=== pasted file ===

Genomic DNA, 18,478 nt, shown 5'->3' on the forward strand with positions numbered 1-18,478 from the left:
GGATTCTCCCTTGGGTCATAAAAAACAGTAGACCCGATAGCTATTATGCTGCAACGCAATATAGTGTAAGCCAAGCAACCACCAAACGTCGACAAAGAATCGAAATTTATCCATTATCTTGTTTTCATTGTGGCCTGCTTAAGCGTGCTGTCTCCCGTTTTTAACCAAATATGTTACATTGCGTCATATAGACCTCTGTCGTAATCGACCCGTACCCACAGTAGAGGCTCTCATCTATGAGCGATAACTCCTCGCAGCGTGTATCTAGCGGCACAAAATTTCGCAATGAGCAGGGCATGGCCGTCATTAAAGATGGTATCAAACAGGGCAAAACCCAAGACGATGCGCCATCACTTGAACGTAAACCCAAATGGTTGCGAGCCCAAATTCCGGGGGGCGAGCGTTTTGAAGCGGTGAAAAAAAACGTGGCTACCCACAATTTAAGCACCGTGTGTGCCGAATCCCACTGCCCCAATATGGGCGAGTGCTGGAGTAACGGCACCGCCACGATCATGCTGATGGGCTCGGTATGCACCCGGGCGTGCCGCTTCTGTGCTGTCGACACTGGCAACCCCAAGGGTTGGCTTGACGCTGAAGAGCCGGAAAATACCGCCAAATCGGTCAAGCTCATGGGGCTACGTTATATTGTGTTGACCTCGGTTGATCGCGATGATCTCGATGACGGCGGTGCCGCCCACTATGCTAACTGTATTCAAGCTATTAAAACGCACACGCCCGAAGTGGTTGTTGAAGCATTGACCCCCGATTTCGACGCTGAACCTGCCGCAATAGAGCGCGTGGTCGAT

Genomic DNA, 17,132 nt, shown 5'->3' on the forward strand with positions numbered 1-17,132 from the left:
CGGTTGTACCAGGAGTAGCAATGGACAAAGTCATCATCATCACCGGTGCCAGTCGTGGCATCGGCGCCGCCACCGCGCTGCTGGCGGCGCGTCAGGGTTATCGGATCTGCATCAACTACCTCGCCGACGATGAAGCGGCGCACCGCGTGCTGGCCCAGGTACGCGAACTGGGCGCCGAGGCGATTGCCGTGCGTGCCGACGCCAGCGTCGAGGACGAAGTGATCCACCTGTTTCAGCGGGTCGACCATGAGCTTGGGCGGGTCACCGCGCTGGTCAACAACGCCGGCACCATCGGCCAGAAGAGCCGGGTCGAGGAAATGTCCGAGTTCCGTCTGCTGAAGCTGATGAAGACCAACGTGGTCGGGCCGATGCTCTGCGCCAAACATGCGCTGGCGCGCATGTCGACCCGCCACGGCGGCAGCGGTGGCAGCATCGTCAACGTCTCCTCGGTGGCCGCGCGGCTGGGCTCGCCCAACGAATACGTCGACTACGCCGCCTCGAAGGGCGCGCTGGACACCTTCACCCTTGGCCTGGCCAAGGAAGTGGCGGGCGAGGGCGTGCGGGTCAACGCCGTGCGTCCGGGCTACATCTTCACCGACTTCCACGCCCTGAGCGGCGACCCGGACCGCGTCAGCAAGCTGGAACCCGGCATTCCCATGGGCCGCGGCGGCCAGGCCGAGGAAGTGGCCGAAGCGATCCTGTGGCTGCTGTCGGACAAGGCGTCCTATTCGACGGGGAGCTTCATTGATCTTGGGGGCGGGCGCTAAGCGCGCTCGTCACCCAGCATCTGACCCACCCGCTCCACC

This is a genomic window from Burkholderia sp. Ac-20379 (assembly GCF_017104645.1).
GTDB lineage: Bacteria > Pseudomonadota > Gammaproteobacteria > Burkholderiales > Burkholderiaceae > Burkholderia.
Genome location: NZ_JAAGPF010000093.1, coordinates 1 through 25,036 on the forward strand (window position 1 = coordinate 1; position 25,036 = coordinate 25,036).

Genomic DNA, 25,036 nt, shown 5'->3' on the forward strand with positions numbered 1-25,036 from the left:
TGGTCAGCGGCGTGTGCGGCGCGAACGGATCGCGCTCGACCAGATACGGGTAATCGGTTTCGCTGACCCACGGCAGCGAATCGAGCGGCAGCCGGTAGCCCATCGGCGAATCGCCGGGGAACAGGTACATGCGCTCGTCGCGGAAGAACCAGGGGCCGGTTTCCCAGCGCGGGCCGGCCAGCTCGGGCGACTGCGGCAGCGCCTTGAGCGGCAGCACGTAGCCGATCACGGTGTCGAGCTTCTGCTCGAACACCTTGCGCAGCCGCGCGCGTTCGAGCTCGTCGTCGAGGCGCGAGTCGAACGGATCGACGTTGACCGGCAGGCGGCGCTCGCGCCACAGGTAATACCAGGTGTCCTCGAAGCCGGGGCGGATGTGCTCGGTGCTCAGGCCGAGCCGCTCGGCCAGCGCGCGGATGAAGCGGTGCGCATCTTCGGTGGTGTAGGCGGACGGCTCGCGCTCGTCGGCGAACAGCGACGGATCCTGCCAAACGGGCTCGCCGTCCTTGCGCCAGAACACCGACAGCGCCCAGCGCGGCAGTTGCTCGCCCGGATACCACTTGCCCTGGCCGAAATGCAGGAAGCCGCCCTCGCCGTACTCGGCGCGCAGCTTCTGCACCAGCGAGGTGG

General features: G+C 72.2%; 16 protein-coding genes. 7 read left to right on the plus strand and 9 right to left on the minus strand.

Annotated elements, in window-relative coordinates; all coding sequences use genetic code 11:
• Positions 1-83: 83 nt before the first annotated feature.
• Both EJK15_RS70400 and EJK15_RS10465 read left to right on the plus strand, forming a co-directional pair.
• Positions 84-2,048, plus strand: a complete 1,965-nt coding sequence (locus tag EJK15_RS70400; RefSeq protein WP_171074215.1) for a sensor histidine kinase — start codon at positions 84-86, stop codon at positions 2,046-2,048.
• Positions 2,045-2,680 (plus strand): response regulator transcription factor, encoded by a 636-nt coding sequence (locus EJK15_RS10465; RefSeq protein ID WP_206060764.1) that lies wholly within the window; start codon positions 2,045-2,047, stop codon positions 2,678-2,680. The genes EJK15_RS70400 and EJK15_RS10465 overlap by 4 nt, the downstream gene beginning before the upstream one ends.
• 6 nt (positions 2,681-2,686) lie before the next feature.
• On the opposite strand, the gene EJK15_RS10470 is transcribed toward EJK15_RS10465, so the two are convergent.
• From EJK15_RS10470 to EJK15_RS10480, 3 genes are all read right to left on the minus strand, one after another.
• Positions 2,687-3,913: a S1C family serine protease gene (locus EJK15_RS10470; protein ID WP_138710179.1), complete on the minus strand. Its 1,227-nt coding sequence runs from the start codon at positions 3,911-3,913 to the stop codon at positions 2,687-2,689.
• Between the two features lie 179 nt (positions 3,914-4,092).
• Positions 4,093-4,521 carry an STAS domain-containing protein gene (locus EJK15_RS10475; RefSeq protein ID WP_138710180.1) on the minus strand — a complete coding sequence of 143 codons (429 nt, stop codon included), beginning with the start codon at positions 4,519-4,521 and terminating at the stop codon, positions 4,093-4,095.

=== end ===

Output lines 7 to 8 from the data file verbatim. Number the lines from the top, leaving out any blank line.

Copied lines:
Genome location: NZ_JAAGPF010000093.1, coordinates 1 through 25,036 on the forward strand (window position 1 = coordinate 1; position 25,036 = coordinate 25,036).

Genomic DNA, 25,036 nt, shown 5'->3' on the forward strand with positions numbered 1-25,036 from the left: